Varadkar vows to block public sector from 'pocketing' all benefits of recovery
Published 07/11/2016 | 02:30
Social Protection Minister Leo Varadkar has warned he will resist any attempt to cut social welfare spending in order to facilitate fresh pay demands by public sector workers.
In a move that will stoke tensions between the Government and trade union leaders, Mr Varadkar said strike action cannot be used by workers as a means of taking "all the benefits of the recovery for themselves".
Government ministers are now braced for the prospect of spending cuts in their departments as a result of a flurry of anticipated pay demands prompted by last week's €50m Labour Court ruling on Garda pay.
Public Expenditure Minister Paschal Donohoe is understood to be deeply concerned by the potential knock-on effects of the ruling.
Union leaders last night ramped up the pressure, warning of a "free-for-all" unless talks on a new pay deal begin immediately after Christmas.
Mr Donohoe will this week invite unions to attend crunch talks in a bid to prevent a period of industrial chaos.
But last night, his Cabinet colleague Mr Varadkar warned his Government colleagues to remain tough. He told the Irish Independent he will not allow his own department to be targeted in order to facilitate additional pay increases above Lansdowne Road.
"Some 800,000 people including carers, people with disabilities, the sick and lone parents, are getting their first increase since 2009 from March 10 but they will still be €10.50 a week worse off than they were before the crisis started," Mr Varadkar said.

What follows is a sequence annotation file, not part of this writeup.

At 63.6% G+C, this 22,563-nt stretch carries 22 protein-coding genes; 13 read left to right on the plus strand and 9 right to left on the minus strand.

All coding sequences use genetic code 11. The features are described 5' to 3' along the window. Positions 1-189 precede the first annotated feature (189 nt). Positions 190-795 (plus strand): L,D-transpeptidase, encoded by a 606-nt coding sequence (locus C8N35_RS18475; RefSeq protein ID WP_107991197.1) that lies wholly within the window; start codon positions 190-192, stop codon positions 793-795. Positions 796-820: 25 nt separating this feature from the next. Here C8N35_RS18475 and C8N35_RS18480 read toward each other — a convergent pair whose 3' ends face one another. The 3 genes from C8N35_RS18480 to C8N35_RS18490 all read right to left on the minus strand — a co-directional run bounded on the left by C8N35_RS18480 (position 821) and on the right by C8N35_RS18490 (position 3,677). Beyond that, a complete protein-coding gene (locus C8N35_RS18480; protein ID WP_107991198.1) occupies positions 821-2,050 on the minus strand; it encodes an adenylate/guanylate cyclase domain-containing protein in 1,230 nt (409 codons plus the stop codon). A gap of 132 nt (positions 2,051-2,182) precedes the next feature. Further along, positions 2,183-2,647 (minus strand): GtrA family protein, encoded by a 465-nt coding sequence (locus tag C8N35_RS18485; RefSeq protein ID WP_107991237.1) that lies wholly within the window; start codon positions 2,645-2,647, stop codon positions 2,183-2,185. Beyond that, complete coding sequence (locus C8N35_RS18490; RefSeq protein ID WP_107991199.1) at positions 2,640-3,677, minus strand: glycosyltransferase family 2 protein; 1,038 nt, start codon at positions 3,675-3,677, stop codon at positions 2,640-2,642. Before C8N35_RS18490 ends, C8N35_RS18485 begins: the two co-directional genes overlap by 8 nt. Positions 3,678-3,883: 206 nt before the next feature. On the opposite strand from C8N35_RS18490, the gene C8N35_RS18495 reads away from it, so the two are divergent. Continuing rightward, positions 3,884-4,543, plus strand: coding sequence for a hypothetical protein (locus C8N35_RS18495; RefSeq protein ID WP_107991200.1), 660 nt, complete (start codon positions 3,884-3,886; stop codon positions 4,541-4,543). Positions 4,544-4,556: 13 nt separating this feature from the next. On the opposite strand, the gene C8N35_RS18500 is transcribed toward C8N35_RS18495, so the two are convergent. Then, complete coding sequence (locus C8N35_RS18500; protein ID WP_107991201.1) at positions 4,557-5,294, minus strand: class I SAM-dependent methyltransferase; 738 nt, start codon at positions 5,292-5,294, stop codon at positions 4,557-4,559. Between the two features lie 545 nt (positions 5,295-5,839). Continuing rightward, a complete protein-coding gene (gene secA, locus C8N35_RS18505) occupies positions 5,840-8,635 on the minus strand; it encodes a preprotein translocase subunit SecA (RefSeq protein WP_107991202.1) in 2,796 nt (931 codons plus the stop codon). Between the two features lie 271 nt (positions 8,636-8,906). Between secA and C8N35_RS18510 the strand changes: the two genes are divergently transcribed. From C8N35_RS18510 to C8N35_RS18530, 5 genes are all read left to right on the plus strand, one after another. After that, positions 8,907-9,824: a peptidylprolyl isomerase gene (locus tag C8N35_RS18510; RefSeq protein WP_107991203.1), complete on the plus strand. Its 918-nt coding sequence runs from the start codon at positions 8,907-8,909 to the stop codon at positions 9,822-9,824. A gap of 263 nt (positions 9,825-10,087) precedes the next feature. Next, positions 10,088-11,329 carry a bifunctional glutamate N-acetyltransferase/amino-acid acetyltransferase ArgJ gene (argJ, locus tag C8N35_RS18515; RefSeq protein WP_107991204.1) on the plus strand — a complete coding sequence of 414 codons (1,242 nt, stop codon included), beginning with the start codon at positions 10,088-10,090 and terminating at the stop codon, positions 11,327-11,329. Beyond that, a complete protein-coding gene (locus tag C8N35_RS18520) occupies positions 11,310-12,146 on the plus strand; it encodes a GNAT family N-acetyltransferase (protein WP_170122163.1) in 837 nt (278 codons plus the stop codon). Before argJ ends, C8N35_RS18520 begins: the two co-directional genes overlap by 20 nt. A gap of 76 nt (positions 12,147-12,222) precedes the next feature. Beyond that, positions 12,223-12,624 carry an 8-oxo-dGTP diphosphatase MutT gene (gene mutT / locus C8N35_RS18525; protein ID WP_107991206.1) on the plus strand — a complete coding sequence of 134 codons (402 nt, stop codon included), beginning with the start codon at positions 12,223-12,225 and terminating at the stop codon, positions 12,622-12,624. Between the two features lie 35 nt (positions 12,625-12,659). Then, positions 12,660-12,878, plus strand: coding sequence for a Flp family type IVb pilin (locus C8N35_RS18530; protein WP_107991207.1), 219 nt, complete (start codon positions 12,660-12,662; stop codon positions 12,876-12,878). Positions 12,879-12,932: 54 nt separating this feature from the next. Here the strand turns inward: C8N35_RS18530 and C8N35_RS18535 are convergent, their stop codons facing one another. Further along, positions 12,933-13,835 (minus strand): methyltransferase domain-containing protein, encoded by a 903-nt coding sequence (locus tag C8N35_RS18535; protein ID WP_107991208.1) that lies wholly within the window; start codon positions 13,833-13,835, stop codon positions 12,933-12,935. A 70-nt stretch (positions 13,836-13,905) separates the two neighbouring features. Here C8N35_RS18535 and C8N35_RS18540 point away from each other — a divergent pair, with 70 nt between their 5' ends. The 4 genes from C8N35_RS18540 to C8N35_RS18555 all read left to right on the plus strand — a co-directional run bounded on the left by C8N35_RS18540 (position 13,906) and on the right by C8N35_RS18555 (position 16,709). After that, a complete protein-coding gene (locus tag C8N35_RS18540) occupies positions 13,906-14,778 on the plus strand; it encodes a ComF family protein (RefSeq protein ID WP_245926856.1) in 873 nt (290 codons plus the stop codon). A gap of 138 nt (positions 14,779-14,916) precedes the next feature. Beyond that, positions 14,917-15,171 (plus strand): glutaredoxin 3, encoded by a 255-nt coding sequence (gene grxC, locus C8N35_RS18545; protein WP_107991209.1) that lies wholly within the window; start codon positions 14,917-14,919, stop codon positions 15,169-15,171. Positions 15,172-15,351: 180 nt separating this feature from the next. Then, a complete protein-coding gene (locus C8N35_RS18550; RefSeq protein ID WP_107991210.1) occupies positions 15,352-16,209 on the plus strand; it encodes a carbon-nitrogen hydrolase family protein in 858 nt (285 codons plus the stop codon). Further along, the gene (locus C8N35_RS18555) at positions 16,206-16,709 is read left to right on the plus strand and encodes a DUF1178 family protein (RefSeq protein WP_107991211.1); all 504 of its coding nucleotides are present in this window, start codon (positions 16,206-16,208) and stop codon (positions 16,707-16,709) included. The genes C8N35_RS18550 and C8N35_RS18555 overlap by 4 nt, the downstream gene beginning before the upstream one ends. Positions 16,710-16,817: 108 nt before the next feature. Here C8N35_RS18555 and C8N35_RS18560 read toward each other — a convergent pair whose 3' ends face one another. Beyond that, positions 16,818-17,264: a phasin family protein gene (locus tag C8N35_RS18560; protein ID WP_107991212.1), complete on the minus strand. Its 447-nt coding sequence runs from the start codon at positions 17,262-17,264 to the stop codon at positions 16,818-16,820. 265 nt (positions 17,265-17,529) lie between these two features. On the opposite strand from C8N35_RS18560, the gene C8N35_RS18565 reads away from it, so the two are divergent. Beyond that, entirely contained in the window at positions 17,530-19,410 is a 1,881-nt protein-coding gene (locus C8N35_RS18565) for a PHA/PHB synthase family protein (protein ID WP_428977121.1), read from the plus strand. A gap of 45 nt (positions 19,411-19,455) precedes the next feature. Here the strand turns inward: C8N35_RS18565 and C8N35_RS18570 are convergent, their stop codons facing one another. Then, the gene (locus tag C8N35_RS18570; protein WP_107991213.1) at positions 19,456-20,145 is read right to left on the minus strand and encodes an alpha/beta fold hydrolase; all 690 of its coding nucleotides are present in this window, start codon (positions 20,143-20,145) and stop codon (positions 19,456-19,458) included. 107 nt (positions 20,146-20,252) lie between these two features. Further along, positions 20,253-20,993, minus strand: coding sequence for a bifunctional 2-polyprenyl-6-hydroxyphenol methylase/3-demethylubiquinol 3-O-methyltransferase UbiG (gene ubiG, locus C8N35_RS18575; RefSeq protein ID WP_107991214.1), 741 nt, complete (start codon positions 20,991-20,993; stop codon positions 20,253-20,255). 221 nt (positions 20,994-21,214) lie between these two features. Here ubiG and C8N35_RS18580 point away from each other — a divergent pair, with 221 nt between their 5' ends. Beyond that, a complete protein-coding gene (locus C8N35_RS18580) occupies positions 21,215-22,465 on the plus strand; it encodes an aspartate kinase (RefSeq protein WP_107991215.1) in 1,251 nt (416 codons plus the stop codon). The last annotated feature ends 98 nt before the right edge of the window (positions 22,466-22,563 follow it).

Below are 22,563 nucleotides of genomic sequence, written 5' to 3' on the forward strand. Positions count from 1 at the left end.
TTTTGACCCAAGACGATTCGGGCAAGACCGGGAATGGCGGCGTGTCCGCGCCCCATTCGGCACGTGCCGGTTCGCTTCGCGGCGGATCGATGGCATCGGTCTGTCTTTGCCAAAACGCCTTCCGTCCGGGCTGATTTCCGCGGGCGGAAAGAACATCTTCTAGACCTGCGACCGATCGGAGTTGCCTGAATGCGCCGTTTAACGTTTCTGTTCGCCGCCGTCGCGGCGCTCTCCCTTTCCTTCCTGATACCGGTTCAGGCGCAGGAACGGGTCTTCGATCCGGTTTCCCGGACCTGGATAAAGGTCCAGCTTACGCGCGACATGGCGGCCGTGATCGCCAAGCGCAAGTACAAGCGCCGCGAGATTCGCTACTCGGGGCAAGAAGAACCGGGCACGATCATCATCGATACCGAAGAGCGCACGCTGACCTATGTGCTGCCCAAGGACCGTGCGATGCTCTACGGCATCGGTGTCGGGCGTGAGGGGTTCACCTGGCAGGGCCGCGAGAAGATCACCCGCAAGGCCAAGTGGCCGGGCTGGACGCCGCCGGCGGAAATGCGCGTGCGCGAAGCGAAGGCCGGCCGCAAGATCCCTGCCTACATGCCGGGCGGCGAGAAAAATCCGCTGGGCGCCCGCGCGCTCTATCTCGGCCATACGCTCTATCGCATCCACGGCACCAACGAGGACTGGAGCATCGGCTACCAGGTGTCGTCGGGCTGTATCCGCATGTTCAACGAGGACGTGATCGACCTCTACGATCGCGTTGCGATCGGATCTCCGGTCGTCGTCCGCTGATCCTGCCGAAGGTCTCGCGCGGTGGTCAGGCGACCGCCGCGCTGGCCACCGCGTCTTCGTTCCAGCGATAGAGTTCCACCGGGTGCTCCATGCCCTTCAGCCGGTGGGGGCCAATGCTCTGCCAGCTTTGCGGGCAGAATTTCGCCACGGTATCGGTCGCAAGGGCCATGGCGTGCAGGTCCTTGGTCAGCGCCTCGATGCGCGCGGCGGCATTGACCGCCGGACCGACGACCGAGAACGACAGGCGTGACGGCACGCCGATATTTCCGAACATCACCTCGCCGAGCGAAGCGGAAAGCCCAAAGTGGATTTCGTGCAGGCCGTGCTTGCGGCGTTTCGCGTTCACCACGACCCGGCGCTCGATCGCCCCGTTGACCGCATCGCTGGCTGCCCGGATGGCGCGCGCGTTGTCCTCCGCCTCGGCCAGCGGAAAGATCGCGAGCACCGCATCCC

"Carers, lone parents and people with disabilities can't go on strike.
"It's the Government's job to ensure that those who can don't take all the benefits of recovery for themselves."
Health Minister Simon Harris said the money required to pay for the Garda deal will be found within existing resources.
It's expected the issue will be the subject of testy exchanges at tomorrow's Cabinet meeting with Justice Minister Frances Fitzgerald set to argue that it should not be entirely footed by her department.
Speaking on RTÉ's 'The Week in Politics', Mr Harris said the Lansdowne Road Agreement must remain in place.
"There is no magic money tree at the end of the garden that Government can just go and pluck money from branches here," Mr Harris said.
But union leaders yesterday continued to ramp up tensions with the Government.
Secretary of the Public Service Committee of the Congress of Trade Unions, Tom Geraghty, said the Garda deal was a "game changer".
He warned that the Government must now speed up the rate of pay restoration, adding that the Lansdowne Road Agreement can no longer run its full term.
The deal, in theory, is due to expire in September 2018.
But Mr Geraghty indicated the timeframe for the Public Sector Pay Commission, which is due to begin its first phase of work in the spring, is no longer acceptable.
"The Government has breached the terms of the Lansdowne Road Agreement by shovelling a significant sum of money at a group of people that chose to stay outside of the Lansdowne Road Agreement," Mr Geraghty told RTÉ's 'This Week' programme.
Mr Geraghty said unless the Government properly engages with the union movement about pay negotiations within months, individual unions will "go it alone", prompting a "free-for-all."